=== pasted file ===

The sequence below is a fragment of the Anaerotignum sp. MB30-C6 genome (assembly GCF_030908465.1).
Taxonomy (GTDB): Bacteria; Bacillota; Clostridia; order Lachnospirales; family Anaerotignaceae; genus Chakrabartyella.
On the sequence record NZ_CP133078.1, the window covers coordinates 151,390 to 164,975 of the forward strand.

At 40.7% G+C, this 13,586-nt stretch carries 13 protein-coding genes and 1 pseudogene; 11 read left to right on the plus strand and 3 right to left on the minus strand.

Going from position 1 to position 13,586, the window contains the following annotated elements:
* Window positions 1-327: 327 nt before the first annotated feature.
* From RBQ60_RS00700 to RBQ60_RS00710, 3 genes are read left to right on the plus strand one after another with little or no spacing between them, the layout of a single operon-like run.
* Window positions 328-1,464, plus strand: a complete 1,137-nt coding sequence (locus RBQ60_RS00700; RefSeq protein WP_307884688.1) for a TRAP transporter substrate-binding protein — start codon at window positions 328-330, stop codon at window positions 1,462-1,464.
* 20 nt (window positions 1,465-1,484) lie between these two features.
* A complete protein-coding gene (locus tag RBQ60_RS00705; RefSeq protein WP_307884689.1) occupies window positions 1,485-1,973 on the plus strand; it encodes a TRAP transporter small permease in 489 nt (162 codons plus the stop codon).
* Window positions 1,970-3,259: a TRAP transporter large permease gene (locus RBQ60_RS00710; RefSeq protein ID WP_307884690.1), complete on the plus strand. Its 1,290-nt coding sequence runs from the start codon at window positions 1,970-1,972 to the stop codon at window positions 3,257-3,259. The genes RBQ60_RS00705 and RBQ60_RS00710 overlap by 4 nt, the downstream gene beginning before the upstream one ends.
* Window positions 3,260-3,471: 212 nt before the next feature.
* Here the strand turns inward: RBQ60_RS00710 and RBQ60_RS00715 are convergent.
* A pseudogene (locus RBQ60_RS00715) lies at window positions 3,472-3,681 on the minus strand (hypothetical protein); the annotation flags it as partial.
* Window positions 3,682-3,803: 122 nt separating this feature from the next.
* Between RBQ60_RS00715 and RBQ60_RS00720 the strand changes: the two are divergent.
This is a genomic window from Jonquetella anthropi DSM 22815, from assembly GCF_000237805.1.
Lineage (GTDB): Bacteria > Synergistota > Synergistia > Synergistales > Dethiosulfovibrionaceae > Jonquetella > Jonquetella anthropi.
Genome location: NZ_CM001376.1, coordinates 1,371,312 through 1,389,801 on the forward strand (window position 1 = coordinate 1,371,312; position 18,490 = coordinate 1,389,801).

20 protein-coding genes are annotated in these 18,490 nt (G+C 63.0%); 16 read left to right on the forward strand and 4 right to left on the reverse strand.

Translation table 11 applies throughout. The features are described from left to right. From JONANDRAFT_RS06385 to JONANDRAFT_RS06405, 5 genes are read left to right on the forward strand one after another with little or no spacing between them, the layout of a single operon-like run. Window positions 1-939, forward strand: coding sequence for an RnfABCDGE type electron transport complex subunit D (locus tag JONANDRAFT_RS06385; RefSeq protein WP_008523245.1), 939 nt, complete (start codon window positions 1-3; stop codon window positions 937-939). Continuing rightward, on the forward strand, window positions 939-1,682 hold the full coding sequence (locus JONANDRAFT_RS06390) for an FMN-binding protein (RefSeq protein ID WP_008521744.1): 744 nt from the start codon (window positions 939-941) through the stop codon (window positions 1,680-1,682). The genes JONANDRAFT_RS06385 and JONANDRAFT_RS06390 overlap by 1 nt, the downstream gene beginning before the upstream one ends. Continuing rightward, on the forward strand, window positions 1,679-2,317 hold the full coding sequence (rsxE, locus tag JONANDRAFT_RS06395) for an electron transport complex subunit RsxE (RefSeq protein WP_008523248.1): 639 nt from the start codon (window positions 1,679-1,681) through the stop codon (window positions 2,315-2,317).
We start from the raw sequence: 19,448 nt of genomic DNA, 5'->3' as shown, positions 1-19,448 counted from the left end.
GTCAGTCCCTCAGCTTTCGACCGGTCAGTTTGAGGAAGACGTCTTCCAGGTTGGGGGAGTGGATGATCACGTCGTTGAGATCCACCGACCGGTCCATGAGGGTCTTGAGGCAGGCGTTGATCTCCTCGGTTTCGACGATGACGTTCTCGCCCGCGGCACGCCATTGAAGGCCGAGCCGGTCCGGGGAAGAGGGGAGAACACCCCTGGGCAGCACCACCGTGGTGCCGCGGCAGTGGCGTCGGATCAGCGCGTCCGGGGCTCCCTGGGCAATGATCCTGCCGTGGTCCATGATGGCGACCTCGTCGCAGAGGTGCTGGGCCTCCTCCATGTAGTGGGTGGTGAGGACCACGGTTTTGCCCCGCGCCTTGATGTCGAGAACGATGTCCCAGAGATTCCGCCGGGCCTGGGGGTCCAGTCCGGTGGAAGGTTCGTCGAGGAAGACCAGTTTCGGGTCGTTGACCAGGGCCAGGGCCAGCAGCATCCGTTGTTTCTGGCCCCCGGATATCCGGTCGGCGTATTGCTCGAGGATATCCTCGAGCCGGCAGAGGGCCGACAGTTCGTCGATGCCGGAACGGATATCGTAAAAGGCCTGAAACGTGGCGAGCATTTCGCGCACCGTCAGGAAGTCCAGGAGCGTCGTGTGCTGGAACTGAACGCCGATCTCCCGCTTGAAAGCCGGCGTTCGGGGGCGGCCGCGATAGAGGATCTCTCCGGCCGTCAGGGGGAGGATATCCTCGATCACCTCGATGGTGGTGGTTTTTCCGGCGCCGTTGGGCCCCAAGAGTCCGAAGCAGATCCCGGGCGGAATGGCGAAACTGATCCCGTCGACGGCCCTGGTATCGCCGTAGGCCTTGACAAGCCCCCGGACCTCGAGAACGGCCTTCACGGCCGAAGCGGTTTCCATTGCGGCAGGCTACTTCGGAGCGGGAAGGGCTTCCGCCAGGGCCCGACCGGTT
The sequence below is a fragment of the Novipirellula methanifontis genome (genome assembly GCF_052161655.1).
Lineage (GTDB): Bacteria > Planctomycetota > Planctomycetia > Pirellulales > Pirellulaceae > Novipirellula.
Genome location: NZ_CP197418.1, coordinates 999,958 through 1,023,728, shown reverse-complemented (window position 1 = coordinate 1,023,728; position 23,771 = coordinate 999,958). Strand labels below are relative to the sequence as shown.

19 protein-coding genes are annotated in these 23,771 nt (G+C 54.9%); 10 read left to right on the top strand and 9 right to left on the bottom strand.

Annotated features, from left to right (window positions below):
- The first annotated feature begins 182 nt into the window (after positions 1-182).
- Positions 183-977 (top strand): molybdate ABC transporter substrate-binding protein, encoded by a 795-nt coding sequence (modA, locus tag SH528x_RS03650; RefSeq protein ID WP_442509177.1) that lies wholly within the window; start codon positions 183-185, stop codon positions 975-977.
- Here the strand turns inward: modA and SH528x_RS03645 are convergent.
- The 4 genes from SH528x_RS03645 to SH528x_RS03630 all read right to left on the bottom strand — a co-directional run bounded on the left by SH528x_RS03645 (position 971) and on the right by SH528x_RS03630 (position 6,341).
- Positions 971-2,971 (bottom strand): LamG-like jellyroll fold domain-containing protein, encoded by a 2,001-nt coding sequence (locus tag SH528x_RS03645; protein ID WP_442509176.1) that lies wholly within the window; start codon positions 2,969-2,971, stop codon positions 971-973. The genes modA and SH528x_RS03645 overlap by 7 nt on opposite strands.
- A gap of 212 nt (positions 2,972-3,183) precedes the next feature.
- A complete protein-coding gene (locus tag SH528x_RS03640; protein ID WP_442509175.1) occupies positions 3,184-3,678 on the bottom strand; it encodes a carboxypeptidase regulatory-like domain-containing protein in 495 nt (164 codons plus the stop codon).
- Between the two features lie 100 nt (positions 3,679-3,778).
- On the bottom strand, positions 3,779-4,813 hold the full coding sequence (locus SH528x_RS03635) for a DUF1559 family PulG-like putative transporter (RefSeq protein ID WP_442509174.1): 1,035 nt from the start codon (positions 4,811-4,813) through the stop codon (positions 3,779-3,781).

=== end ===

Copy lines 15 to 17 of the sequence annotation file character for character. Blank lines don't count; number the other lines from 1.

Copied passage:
* Window positions 3,682-3,803: 122 nt separating this feature from the next.
* Between RBQ60_RS00715 and RBQ60_RS00720 the strand changes: the two are divergent.
This is a genomic window from Jonquetella anthropi DSM 22815, from assembly GCF_000237805.1.